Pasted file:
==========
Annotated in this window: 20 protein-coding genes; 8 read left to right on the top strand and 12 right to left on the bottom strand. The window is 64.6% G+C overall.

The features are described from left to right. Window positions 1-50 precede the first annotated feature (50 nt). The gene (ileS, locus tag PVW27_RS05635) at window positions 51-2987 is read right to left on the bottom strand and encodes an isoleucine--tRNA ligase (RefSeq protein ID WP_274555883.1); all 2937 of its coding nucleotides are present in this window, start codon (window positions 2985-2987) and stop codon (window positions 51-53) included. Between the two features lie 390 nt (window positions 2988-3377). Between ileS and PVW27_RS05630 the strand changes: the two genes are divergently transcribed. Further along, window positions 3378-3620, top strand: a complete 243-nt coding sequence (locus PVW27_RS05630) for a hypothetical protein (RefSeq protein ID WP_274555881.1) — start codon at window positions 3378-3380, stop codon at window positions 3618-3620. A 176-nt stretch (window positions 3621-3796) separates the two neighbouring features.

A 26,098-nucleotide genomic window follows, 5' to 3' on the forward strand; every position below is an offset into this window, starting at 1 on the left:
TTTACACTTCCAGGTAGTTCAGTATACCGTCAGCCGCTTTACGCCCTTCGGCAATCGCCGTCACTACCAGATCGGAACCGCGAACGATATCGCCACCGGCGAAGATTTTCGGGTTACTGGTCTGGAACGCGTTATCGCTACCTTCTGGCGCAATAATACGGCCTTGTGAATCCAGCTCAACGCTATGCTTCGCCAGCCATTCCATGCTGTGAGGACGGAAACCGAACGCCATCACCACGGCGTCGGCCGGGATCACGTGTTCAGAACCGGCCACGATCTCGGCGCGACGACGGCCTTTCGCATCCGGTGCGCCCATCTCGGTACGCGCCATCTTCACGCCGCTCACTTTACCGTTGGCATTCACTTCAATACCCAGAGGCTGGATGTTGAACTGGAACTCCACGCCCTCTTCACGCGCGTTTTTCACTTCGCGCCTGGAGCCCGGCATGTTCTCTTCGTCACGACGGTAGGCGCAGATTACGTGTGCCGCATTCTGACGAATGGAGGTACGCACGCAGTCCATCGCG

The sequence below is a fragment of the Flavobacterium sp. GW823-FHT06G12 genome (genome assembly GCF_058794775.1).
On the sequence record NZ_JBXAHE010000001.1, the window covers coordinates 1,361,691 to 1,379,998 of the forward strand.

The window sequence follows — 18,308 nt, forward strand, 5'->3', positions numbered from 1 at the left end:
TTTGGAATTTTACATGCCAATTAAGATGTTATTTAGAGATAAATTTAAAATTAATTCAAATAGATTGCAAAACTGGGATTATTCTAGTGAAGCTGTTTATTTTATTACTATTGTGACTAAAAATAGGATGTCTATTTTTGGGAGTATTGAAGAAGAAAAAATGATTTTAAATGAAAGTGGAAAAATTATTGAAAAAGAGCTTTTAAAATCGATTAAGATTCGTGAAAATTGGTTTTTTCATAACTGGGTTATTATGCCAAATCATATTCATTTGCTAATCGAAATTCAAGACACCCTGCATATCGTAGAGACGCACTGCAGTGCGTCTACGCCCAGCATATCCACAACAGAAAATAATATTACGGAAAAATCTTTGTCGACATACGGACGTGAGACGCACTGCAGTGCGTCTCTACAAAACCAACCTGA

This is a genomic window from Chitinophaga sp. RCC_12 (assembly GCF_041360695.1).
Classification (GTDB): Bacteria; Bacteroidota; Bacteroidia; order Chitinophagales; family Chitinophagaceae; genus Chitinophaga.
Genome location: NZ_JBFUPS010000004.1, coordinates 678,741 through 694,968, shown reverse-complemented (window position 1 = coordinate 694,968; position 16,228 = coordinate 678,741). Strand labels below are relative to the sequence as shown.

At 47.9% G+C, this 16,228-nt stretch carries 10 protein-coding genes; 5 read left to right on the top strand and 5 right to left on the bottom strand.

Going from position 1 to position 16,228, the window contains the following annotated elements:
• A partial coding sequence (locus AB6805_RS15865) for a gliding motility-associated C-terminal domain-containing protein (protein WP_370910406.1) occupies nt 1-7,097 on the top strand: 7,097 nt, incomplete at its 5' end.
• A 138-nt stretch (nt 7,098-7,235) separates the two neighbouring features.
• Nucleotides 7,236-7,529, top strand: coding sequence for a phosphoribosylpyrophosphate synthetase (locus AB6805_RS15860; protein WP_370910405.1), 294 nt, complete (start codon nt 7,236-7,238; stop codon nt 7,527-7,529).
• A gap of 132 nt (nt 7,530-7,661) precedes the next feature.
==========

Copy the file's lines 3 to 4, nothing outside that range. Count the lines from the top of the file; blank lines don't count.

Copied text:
A 26,098-nucleotide genomic window follows, 5' to 3' on the forward strand; every position below is an offset into this window, starting at 1 on the left:
TTTACACTTCCAGGTAGTTCAGTATACCGTCAGCCGCTTTACGCCCTTCGGCAATCGCCGTCACTACCAGATCGGAACCGCGAACGATATCGCCACCGGCGAAGATTTTCGGGTTACTGGTCTGGAACGCGTTATCGCTACCTTCTGGCGCAATAATACGGCCTTGTGAATCCAGCTCAACGCTATGCTTCGCCAGCCATTCCATGCTGTGAGGACGGAAACCGAACGCCATCACCACGGCGTCGGCCGGGATCACGTGTTCAGAACCGGCCACGATCTCGGCGCGACGACGGCCTTTCGCATCCGGTGCGCCCATCTCGGTACGCGCCATCTTCACGCCGCTCACTTTACCGTTGGCATTCACTTCAATACCCAGAGGCTGGATGTTGAACTGGAACTCCACGCCCTCTTCACGCGCGTTTTTCACTTCGCGCCTGGAGCCCGGCATGTTCTCTTCGTCACGACGGTAGGCGCAGATTACGTGTGCCGCATTCTGACGAATGGAGGTACGCACGCAGTCCATCGCG